It’s easy at first glance to say that Burton saw himself in Wood, and I think there’s truth in that idea. But Burton was also everything Wood wasn’t and wished to be. When Ed Wood was released in 1994, Burton was riding a wave of virtually unprecedented critical and commercial success making dazzling, original, blockbuster movies out of the weirdest ideas.

And then everything changed.

It’s not that Ed Wood wasn’t a hit; it’s that it didn’t even make 6 million dollars. It got good reviews and won some awards, but no one saw it. Which, again, isn’t that big a deal – it was a small movie anyway, made more for posterity than blockbuster box-office. But then, two years later, Burton’s follow-up movie Mars Attacks tanked too, and that one didn’t even get good reviews! After that, something shifted, and Burton became significantly less ambitious. He stuck mainly to remakes and reboots and the occasional TV or stage adaptation. Some were good, some weren’t, but none of them ever had that mad spark of genius that ran through his early work and shone brightest in Ed Wood.

What happened? Well, for starters, after the astonishing success of Batman in 1989, Warner Brothers gave Burton a much longer leash for Batman Returns in ’92, and the result was a profoundly dark movie about loss and pain and sexual confusion that left much of its audience actively upset. The movie-going public trusted Burton and would have followed him anywhere on his strange journey because they had a good time doing it, but Batman Returns made a lot of people feel bad. I’m not sure they were willing to give him another chance after that.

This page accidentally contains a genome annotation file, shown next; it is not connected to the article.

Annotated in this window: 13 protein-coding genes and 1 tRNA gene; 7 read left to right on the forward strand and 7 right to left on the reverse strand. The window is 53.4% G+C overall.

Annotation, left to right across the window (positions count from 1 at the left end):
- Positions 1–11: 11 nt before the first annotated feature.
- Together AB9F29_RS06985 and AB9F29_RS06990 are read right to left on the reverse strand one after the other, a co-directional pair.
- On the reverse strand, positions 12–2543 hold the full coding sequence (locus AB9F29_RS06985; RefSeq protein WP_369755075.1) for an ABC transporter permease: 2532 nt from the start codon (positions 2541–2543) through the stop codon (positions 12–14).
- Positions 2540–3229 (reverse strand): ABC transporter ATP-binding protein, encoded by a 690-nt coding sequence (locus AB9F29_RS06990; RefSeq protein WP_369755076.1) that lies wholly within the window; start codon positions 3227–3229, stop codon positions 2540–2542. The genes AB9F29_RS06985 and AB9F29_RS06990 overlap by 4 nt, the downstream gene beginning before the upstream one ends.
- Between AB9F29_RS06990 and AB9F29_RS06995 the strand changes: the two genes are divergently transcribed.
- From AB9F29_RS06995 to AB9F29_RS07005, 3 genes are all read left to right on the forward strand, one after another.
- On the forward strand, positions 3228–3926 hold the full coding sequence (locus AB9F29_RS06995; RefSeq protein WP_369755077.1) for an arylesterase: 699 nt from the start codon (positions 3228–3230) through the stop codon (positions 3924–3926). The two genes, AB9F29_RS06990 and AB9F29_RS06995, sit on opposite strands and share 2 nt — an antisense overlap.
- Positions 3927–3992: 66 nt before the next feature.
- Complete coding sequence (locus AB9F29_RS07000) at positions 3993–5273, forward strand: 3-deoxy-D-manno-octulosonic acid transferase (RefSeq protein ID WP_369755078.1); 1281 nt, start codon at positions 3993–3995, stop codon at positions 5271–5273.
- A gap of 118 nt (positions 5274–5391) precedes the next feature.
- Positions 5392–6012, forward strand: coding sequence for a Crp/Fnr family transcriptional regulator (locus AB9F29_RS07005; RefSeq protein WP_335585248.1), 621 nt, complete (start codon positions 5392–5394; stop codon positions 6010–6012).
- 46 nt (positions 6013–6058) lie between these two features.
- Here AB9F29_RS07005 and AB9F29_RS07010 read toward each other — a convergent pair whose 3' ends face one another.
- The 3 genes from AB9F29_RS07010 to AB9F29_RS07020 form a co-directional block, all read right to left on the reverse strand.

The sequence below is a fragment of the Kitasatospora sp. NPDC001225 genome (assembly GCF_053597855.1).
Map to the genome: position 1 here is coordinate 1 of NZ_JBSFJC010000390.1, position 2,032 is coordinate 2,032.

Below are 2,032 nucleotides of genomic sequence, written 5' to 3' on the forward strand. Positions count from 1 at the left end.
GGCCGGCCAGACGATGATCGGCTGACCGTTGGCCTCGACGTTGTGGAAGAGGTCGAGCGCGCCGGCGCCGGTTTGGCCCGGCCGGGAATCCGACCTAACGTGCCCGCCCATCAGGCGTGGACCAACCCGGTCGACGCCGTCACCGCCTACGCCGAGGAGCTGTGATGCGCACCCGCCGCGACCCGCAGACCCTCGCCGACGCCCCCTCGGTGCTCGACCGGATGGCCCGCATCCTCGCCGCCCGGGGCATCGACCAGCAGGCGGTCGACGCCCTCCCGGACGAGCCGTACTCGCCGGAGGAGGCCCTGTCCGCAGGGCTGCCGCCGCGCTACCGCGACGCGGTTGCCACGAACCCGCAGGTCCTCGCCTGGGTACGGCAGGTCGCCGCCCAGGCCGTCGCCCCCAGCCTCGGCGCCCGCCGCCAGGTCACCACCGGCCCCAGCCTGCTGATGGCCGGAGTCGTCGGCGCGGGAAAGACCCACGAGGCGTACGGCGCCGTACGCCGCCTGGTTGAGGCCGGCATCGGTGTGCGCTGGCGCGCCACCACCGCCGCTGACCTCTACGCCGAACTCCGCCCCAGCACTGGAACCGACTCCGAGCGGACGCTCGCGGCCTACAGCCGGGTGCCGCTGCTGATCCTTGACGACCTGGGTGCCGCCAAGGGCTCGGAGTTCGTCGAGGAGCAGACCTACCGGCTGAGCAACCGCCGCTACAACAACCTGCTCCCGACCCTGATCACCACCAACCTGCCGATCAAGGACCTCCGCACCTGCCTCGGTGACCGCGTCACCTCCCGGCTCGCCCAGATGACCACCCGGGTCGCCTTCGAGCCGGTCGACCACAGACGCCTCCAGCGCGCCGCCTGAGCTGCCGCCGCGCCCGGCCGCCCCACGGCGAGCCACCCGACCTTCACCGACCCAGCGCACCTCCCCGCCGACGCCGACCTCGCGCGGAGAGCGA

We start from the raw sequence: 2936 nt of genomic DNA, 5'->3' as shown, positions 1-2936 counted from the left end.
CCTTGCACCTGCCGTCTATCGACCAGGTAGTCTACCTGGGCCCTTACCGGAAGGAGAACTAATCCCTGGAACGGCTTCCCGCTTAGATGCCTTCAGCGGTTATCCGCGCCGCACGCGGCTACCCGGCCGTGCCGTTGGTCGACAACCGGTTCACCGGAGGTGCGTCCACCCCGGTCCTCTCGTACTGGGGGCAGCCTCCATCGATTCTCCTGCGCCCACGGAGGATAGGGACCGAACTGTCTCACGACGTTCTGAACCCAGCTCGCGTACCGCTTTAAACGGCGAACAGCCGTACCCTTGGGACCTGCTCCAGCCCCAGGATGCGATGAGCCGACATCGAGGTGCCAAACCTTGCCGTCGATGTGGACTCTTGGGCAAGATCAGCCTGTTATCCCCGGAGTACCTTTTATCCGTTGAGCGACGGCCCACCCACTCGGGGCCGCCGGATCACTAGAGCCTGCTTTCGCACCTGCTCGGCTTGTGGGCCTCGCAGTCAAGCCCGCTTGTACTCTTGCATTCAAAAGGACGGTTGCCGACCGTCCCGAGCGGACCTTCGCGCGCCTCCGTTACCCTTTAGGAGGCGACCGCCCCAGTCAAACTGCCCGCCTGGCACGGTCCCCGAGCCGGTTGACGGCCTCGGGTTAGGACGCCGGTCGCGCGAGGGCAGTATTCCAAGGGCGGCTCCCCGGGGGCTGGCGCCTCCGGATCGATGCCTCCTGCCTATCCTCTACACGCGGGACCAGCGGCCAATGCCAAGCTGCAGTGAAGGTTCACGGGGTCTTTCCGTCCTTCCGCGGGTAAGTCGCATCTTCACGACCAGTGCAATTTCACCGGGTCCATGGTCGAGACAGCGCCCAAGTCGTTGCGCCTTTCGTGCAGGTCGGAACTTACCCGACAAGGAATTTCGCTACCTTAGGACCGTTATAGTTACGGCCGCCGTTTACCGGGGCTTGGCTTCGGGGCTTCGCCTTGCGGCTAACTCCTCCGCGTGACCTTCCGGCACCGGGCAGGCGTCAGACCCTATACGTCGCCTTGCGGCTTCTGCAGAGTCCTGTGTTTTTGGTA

Also, geek culture wasn’t mainstream yet. The idea of making a movie about a bad movie, rooted in an unironic affection for the silly pop-culture of decades past, had no traction. You make a movie about a bad movie today and you get The Disaster Artist. You make a TV show rooted in un-ironic affection for the silly pop-culture of decades earlier and you get Stranger Things. The Internet has allowed all types of fans to find one another and share their enthusiasm (sometimes) for marginal work. It’s opened the door for flourishing podcasts dedicated to discussing the minutiae of terrible movies with affection and humor. It’s created an enormous community of outsiders and weirdos just like the troupe in Ed Wood. But in 1994, the Internet was barely a thing, and people weren’t ready to give Burton another chance so fast. So it was that Ed Wood briefly floundered in the theater, and then it was gone.